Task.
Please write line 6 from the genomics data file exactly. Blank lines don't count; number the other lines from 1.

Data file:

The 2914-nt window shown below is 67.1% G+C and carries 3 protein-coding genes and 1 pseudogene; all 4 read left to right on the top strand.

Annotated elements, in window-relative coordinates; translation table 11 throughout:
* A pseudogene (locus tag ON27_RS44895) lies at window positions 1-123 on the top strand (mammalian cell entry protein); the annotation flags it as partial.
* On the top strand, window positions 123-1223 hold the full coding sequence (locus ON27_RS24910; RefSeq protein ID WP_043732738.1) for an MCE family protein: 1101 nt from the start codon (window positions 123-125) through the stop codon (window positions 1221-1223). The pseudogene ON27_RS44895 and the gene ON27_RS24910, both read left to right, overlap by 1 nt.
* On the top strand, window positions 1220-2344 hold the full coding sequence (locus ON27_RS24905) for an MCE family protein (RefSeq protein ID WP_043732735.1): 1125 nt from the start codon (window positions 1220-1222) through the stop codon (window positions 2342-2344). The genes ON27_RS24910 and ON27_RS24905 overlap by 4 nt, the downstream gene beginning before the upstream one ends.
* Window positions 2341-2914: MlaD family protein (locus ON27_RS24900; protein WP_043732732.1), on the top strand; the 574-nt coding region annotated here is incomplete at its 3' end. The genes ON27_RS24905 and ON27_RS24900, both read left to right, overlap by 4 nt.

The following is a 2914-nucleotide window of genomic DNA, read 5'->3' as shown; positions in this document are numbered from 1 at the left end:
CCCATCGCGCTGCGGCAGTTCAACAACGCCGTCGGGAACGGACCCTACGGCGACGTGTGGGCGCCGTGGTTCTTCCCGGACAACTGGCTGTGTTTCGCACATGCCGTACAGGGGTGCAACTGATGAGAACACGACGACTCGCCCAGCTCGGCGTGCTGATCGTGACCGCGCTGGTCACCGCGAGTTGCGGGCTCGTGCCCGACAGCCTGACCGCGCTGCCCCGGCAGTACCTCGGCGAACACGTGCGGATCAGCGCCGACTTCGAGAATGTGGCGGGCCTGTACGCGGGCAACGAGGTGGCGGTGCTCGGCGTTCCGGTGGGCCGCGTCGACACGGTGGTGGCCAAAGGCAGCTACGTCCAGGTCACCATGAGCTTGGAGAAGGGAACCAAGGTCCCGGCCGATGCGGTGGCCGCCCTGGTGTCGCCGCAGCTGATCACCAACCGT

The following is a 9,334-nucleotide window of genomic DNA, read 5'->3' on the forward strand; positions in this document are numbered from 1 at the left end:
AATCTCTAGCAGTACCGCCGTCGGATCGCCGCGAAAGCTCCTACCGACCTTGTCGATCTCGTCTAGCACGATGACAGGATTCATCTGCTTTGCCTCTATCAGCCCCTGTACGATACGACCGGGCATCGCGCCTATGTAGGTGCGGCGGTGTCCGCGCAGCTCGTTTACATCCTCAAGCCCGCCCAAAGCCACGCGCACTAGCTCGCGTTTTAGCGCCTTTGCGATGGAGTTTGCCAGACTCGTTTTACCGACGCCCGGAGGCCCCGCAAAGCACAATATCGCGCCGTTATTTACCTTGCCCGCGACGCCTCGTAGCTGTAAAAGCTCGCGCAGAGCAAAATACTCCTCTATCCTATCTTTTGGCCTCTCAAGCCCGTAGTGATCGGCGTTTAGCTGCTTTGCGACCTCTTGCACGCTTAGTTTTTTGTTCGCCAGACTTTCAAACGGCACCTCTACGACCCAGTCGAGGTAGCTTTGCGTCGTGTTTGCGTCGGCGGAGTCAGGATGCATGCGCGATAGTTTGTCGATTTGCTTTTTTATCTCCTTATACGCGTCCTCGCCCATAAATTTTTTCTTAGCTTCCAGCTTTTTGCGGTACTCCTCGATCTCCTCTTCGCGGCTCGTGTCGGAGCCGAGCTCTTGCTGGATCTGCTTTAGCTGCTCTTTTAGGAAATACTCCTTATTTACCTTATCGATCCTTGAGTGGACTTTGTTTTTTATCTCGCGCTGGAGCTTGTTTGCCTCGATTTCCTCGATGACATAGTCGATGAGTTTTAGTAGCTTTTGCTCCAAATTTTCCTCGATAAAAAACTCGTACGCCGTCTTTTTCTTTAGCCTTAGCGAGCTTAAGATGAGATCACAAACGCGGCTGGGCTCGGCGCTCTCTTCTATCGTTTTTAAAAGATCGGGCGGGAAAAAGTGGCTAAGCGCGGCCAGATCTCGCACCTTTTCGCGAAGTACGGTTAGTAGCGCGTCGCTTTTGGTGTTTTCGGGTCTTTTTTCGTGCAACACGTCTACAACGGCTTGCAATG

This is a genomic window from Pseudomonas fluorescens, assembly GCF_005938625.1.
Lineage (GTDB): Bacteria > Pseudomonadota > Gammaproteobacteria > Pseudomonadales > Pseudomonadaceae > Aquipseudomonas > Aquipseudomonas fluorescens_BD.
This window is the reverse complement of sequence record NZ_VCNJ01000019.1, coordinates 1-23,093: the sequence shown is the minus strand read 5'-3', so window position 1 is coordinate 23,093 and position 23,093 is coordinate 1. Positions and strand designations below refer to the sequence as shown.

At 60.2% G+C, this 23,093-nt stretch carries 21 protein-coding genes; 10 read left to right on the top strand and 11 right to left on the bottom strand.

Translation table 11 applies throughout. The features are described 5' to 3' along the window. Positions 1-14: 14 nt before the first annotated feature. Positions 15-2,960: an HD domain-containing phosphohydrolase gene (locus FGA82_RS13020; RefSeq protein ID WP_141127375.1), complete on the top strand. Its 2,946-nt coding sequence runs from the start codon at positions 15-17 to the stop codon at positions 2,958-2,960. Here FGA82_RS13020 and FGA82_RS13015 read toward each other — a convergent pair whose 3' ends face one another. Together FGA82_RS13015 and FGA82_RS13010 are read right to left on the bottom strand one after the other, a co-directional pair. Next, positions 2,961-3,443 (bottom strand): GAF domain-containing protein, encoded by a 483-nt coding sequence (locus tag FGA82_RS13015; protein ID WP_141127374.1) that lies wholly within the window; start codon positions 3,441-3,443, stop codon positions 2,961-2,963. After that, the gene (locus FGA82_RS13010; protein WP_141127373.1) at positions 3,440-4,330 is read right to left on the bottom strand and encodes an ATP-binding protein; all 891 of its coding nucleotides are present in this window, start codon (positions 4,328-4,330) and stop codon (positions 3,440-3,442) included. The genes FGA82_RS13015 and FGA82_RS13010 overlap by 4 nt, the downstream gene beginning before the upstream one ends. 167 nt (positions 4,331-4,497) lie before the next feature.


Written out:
* Window positions 2341-2914: MlaD family protein (locus ON27_RS24900; protein WP_043732732.1), on the top strand; the 574-nt coding region annotated here is incomplete at its 3' end. The genes ON27_RS24905 and ON27_RS24900, both read left to right, overlap by 4 nt.